This formula involves a character being forced to go to a place or event (such as school, church, a movie or school play) that they do not want to go to. During the event, the character asks to go to the bathroom, and either escapes home, goes to a restaurant (usually Chuck-E-Cheese's), goes on stage ruining the event/play, or destroys the building altogether. The parents somehow find out where the child is, take him home, and ground him. An example of a video using this formula is listed here.

Formula 5: Frames *Insert Arch-Nemesis Here* for Littering Edit

A character starts off the video by mentioning that they hate a certain person, and thinks of a way to get "revenge" on them. Shortly after, they decide to "frame" them for littering an item on a sidewalk (usually a hotdog or soda bottle). The troublemaker runs away, when their enemy walks by and wonders who littered the item. A cop car will coincidently show up at the scene and immediately arrest the person for littering. At the jail, the officer explains that they will be in prison for a "long, long" time. In reality, they would be probably only be subject to a small fine. They soon figure out who framed them for the crime, somehow escape from the jail, and call the troublemaker's parents. The troublemaker is grounded by their parents. An example of a video using this formula is listed here.

Formula 6: Gets Held Back Edit

During a normal school day, a character is a couple of minutes late for class, infuriating the teacher. The teacher tells the person (or people) to "go back to 11th grade". Throughout the course of the video, the character(s) are repeatedly told to "go back to the previous grade" for the stupidest reasons such as "not having the right snack" or for making a noise during class. Eventually, they get sent back to preschool (yes, you heard that correctly, a 12th grader in preschool), where they get tired of being held back. The teacher does not condone their behavior and proceeds to expel them. Of course, the parents find out and they are grounded. Note that in nearly every video using this formula, the character starts off in 12th grade (a.k.a. Year 13) and will end the day in either Kindergarten or Preschool. An example of a video using this formula is listed here.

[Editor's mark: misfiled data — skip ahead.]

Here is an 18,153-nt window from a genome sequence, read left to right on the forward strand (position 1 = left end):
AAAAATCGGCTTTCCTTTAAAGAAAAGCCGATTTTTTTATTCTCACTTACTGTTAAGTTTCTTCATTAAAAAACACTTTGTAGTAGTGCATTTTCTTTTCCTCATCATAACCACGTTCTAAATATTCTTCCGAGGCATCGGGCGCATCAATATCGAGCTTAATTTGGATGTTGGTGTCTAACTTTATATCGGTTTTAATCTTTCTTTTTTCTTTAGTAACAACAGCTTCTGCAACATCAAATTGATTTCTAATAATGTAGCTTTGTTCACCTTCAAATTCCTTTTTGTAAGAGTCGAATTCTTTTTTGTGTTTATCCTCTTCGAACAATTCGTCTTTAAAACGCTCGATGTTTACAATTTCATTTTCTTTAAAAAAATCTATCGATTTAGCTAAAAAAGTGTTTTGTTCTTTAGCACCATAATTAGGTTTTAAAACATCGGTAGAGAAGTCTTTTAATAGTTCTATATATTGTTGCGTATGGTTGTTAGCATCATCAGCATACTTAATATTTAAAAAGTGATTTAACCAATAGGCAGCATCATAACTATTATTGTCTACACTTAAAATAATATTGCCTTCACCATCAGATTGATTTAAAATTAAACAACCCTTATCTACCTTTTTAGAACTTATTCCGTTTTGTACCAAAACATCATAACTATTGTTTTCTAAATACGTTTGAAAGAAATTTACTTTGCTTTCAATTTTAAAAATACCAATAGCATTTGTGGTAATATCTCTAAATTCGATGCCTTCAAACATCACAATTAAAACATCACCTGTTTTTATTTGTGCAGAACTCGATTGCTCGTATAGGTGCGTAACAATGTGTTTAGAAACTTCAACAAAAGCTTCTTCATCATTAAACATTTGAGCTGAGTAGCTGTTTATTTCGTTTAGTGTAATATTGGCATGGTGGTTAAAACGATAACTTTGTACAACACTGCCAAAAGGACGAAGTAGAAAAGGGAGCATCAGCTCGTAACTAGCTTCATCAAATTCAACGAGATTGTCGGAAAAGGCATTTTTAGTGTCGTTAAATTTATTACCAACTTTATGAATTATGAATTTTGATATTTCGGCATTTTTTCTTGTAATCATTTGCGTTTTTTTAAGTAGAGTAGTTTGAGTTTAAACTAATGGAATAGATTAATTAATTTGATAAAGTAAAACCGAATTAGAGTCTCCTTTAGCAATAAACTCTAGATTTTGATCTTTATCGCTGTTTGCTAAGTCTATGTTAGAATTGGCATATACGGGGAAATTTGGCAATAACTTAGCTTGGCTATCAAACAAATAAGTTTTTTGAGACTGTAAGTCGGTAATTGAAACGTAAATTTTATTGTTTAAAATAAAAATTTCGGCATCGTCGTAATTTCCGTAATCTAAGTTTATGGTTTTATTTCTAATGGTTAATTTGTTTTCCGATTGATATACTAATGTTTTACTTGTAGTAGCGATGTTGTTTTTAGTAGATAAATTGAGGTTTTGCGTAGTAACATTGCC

Formula 7: Fakes Being Sick Edit

In this formula, a character will fake being sick before heading to school usually in order to avoid a test, exam, assembly or even a fire drill. They put the thermometer in boiling hot water to change the temperature, so the parents will believe them. When the parents leave the bedroom, they usually play games on their computer, only to be caught later. The parent retakes their temperature only to find out it's normal. They get grounded and have to go to school, always right before the event they tried to avoid is set to happen. An example of a video using this formula is listed here.

Formula 8: Fakes Being Sick to go to Japan Edit

In this formula, a character will usually ask their parents if they could go to Japan, or another far-away country. Obviously, they are told "no" because they have school that day. During class, they pretend to be sick and are told to go to the school nurse. They leave the classroom, but not to go to the nurse, but to head for the airport, with a ticket they somehow obtained (through the black market?). In the far-away country, they run across another parent or family member, and run away back home. An example of a video using this formula is listed here.